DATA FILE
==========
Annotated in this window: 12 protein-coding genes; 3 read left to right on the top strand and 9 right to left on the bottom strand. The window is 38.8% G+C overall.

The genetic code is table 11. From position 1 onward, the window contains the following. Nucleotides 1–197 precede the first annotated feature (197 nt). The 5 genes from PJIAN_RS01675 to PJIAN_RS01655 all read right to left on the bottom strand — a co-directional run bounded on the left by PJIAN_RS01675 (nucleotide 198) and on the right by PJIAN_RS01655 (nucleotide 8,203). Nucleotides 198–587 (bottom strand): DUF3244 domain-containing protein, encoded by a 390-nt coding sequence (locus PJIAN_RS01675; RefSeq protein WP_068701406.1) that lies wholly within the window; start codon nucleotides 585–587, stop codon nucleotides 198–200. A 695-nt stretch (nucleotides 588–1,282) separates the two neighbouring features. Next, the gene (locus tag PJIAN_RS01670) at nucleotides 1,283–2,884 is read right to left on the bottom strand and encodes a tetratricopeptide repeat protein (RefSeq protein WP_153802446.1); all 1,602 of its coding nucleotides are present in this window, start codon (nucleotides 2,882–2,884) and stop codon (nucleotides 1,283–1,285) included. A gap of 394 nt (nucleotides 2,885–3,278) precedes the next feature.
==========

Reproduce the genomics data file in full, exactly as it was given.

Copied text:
Annotated in this window: 12 protein-coding genes; 3 read left to right on the top strand and 9 right to left on the bottom strand. The window is 38.8% G+C overall.

The genetic code is table 11. From position 1 onward, the window contains the following. Nucleotides 1–197 precede the first annotated feature (197 nt). The 5 genes from PJIAN_RS01675 to PJIAN_RS01655 all read right to left on the bottom strand — a co-directional run bounded on the left by PJIAN_RS01675 (nucleotide 198) and on the right by PJIAN_RS01655 (nucleotide 8,203). Nucleotides 198–587 (bottom strand): DUF3244 domain-containing protein, encoded by a 390-nt coding sequence (locus PJIAN_RS01675; RefSeq protein WP_068701406.1) that lies wholly within the window; start codon nucleotides 585–587, stop codon nucleotides 198–200. A 695-nt stretch (nucleotides 588–1,282) separates the two neighbouring features. Next, the gene (locus tag PJIAN_RS01670) at nucleotides 1,283–2,884 is read right to left on the bottom strand and encodes a tetratricopeptide repeat protein (RefSeq protein WP_153802446.1); all 1,602 of its coding nucleotides are present in this window, start codon (nucleotides 2,882–2,884) and stop codon (nucleotides 1,283–1,285) included. A gap of 394 nt (nucleotides 2,885–3,278) precedes the next feature.